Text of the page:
The profitability of directly supervised large banks is being challenged not only by high impairments, but also by legacy issues and pressure on revenues from the economic environment, low interest rates and high competition. NPL stocks are decreasing in most countries. Nevertheless, the current aggregate level of NPLs remains far too high by international standards. The ECB recently announced further steps to address the stock of NPLs, such as setting bank-specific supervisory expectations for the provisioning of NPLs. The aim of these steps is to ensure continued progress towards reducing legacy risks in the euro area and achieving the same coverage of the stock and flow of NPLs over the medium term.
The macroeconomic environment characterised by low interest rates has left its mark on banks’ business models. The accommodative monetary policy has eased the pressure on the cost of risk and supported loan growth, but has also contributed to a squeeze of net interest margins. Nonetheless, net interest income has declined only modestly over the last years for most of the significant banks, as loan growth has compensated for most of the margin compression.
After the financial shock in 2007-08, US banks quickly cleaned up their balance sheets and built up capital with state support. They also benefited from relatively strong economic growth, which thus increased their assets, and managed to achieve pre-crisis profits by 2013. The US has also benefited from decades of national banking sector consolidation following the removal of barriers to interstate banking. Euro area banks took longer to bolster their capital levels and continue to address non-performing loans. Furthermore, in the euro area the economic recovery has been less pronounced than that in the United States.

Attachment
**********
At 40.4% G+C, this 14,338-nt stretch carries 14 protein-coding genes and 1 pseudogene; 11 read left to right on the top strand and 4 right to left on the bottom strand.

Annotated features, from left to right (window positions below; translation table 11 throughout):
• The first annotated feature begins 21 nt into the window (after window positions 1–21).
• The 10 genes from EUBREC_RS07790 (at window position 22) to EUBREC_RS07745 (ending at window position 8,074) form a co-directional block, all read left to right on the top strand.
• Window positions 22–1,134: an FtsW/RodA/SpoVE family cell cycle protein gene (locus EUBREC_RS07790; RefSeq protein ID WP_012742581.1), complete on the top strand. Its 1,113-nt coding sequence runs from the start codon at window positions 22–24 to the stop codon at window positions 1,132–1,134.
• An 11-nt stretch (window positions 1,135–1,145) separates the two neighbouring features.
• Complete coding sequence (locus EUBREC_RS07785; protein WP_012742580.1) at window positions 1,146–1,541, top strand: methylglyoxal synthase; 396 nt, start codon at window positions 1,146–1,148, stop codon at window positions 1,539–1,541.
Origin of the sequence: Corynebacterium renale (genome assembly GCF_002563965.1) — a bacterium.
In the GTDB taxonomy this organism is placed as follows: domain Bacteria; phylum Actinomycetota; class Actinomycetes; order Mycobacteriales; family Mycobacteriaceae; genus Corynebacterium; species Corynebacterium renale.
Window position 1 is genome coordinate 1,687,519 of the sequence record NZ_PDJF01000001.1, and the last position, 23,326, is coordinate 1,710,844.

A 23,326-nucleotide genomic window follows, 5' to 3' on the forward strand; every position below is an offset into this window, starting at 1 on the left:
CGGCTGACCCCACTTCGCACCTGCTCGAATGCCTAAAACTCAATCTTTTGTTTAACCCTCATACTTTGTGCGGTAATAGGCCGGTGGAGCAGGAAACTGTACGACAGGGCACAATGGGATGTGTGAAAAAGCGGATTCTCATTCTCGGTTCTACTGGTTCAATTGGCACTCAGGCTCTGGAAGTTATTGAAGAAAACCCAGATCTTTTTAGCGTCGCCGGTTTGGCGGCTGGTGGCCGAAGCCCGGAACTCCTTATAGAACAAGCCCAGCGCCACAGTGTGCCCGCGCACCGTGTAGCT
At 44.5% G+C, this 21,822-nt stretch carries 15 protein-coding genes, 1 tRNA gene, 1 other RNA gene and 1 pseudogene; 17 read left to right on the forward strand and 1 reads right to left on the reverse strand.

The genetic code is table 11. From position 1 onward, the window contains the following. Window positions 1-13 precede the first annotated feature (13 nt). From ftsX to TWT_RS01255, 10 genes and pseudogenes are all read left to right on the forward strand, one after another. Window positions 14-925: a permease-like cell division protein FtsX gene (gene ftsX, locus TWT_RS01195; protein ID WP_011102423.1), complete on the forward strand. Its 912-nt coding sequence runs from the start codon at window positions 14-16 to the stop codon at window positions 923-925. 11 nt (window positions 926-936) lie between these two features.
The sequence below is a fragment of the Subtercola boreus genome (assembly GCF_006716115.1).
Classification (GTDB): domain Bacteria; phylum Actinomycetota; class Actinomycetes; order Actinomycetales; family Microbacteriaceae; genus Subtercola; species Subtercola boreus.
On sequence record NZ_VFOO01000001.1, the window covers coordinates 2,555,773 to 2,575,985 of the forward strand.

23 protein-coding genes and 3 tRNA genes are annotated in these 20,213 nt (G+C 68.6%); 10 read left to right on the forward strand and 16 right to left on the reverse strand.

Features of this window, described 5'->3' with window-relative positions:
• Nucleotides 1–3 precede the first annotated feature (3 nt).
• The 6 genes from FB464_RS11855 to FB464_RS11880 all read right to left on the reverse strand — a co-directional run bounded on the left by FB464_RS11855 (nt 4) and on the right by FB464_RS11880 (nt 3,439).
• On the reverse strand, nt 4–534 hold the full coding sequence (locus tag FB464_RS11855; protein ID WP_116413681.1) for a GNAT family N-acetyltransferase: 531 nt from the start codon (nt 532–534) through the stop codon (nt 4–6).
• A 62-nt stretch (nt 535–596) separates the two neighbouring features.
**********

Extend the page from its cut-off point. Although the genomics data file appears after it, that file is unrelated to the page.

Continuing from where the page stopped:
The vast majority of significant banks have made digitalisation a strategic priority or are dealing with the topic at the boardroom level. However, the engagement varies widely across banks: while almost all banks aim to offer online and app-based distribution channels to their customers, many are also following a more integrated approach and are actively pushing digital transformation throughout their organisation.
The thematic review of profitability and business models has identified differences in the quality of banks’ internal set-up to steer profitability. In general, banks with better strategic steering capabilities have generated higher relative returns over the last three years. Bank-specific recommendations were issued regarding the necessary improvements to strategic steering or risk management capabilities. The recommendations related to understanding income and expense drivers, cost management and allocation, loan pricing and strategy-setting processes. ECB Banking Supervision will monitor implementation of the expected improvements in strategic steering capabilities as part of the ongoing supervision.
The findings from the firm-level analysis feed into the business model assessment of the 2018 SREP. In addition, the key conclusions and recommendations on process deficiencies were communicated to the banks in follow-up letters, including findings and expected measures. Throughout 2018 and 2019 ECB Banking Supervision will follow up on these findings. ECB Banking Supervision does not take a stance on the various business models that coexist and has focused during the thematic review on the significant banks’ strategic steering capabilities.
The topic of profitability is publicly discussed by ECB Banking Supervision via different channels (e.g. in its Supervision Newsletter, in speeches by Supervisory Board members). The report published today summarises the results of the thematic review undertaken to address one of the current supervisory priorities.